Through little actions like furthering your friendships, completing tasks to improve your character or even fun, heart-warming banter with a talking cat (who is the best by the way), the game began to influence my worldview. From a story structure and game design standpoint, Persona 5, despite being one-half day-to-day school sim and one-half artistic fever dream, is quite possibly the best game to help someone break out of a rut. Thematically, structurally and intrinsically the game is built around inspiring people to unshackle themselves from the mental and physical constraints that have been imposed on them.
This is accomplished through the overarching messages of the narrative, the stylistic flourishes applied to the characters and its world, and even the masterful score composed by Shoji Meguro – all combining to motivate the player and deliver on the title’s core theme: freedom. From the stance of structure, by growing with your companions, exploring various hobbies and activities, and interacting with your confidants as part of the social stats system, the player character is afforded passive buffs and the ability to complete otherwise inaccessible tasks.
Persona 5 implicitly indicates that growth is related to social development; stat progression being heavily reliant on the menial self-improvement tasks you perform outside of combat. This not only serves to incentivise the player to experience as much of the game as possible, but also as a comment on how social activity is imperative to a well-balanced life, something I couldn’t help but notice as I kept finding new activities to take part in during these digital routines.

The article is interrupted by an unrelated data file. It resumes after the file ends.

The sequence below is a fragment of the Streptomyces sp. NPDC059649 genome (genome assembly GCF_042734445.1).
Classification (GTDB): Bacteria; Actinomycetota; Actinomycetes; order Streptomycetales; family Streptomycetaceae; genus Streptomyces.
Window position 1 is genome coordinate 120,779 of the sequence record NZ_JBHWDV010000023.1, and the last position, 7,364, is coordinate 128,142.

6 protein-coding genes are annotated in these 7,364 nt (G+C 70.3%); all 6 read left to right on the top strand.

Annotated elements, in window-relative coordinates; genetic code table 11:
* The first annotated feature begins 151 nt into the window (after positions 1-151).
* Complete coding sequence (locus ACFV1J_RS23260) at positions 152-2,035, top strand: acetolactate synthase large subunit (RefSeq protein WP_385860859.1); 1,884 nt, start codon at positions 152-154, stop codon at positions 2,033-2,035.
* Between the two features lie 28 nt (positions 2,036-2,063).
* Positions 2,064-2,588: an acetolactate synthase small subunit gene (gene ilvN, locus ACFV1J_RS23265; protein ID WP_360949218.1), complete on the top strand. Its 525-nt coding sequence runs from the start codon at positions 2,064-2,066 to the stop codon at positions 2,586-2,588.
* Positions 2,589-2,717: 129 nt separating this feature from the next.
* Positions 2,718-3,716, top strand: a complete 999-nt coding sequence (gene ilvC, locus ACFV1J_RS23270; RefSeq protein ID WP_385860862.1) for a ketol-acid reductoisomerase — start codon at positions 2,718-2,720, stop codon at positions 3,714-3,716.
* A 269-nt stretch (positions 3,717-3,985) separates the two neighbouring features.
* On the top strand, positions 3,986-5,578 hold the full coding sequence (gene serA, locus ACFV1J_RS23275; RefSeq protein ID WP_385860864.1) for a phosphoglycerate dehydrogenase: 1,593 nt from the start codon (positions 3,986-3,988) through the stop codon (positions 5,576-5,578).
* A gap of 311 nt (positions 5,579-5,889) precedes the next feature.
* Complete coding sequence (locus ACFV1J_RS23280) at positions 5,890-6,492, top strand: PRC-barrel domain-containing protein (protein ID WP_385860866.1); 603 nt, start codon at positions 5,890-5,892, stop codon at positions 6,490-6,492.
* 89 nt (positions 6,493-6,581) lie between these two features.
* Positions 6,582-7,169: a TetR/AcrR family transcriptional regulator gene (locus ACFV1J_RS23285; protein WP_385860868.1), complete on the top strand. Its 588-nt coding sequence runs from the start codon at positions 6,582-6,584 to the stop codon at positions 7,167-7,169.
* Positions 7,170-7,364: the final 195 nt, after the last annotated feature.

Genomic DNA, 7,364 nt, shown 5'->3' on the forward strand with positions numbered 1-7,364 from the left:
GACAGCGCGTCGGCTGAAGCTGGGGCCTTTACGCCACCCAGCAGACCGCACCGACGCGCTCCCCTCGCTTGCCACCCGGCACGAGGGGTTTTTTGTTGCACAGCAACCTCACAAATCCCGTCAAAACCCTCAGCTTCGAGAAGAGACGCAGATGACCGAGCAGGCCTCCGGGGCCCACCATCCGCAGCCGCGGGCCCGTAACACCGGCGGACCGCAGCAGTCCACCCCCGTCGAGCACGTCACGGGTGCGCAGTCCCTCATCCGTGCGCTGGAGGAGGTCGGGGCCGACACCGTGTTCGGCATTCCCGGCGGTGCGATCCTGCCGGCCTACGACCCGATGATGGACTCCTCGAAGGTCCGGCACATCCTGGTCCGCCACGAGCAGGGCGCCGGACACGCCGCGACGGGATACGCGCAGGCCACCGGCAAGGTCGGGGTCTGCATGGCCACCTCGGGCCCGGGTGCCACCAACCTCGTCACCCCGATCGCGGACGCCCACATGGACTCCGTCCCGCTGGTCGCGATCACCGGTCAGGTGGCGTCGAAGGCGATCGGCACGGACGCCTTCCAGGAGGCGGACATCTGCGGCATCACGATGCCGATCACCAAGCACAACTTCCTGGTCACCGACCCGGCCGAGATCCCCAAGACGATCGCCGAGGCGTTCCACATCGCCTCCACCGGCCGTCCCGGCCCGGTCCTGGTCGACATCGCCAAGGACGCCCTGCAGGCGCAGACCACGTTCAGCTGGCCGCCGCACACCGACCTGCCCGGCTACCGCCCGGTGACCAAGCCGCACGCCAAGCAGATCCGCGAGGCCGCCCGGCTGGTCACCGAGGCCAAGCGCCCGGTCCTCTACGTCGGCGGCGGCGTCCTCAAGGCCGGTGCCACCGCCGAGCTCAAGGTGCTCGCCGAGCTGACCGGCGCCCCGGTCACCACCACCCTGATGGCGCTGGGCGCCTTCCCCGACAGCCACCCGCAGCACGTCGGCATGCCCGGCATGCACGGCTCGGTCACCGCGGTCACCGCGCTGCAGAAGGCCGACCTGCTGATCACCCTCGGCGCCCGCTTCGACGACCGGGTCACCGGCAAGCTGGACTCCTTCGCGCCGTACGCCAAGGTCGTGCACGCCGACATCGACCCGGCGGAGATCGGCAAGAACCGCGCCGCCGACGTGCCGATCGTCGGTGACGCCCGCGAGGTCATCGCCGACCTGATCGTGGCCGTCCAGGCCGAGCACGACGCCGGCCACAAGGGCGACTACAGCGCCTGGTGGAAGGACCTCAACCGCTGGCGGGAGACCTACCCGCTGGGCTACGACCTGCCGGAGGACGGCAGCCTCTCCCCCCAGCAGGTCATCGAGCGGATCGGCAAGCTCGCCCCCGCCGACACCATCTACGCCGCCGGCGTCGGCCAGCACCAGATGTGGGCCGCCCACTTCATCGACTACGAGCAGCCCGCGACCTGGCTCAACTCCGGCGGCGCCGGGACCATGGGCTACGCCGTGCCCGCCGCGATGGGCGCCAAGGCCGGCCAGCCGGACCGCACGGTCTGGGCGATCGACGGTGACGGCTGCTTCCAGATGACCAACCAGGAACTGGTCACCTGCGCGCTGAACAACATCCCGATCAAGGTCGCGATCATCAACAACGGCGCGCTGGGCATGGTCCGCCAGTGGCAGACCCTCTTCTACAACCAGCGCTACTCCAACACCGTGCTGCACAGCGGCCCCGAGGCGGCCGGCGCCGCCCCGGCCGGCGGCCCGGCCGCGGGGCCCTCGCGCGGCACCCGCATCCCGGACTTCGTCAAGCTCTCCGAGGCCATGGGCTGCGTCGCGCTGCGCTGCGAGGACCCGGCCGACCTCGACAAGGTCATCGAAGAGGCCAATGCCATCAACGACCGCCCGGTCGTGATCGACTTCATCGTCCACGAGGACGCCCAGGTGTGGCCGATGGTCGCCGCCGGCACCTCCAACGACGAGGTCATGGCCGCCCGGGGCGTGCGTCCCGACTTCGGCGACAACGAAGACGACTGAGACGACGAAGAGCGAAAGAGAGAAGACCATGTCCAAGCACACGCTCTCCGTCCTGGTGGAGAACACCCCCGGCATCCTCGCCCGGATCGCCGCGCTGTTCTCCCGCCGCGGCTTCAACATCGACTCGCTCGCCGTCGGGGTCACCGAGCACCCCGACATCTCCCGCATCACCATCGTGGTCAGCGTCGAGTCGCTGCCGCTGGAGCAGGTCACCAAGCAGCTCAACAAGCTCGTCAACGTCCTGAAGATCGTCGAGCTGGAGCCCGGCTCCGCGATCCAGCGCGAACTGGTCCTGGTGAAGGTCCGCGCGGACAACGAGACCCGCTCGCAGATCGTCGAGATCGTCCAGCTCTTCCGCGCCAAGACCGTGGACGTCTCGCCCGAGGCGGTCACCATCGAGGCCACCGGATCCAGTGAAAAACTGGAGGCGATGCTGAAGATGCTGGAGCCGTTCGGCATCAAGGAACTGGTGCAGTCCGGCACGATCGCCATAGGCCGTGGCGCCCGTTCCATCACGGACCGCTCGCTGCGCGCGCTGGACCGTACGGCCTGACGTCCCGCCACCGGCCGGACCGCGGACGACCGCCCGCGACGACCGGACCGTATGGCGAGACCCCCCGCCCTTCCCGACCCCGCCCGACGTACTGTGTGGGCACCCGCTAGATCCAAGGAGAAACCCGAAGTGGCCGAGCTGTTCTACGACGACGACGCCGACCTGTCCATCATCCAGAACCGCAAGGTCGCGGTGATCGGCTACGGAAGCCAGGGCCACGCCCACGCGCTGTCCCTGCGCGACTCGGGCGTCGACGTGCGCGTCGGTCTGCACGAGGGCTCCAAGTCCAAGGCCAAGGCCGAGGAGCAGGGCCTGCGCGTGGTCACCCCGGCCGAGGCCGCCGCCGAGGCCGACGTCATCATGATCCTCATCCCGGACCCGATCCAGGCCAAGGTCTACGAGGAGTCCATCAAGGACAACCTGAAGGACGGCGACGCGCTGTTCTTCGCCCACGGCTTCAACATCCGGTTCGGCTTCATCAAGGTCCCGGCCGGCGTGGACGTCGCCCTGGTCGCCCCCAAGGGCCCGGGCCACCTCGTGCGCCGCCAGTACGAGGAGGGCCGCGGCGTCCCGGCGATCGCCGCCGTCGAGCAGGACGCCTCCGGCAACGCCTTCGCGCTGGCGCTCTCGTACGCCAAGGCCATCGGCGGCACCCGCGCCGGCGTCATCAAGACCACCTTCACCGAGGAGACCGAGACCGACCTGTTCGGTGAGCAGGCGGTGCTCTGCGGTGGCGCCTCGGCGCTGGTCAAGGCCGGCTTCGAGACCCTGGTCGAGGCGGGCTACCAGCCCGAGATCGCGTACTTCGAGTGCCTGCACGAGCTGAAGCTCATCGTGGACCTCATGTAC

The game’s soundtrack alternates between soothing and scintillating, often using these tracks to punctuate the emotional beats of its narrative.– manic and upbeat in the game’s rousing moments when storming palaces, while passive and peaceful during the mundanities of regular life. Tracks like ‘Life Will Change’ or ‘Wake Up, Get Up, Get Out There’ are enough to provoke action in almost anyone, whereas melodies like ‘Beneath the Mask’ and ‘Butterfly Kiss’ render it impossible to not feel relaxed. Almost all of P5’s tracks are stimulating and helped focus me whilst working – whether that be listening to the tranquil tracks that I used to help me write, or the motivational anthems that helped push me through my exercise regime.
During my playthrough, these elements aided in breaking down the protective, impassable wall which I had propped up between myself and the real world, pulling me out and compelling me to engage with the game’s world, and my own, even further – consequently sending me further down the Persona rabbit hole. The central theme occupying Persona 5 is freedom. This game is about freedom from oppression in all its forms, and in my case, it was about freedom from the feelings of helplessness and hopelessness. It provided me with a small, but substantial nudge towards improving my quality of life. The narrative, as well as the characters populating it, resounded with me so greatly that, like them, I also aimed to cast the figurative chains off myself…even if some were self-imposed.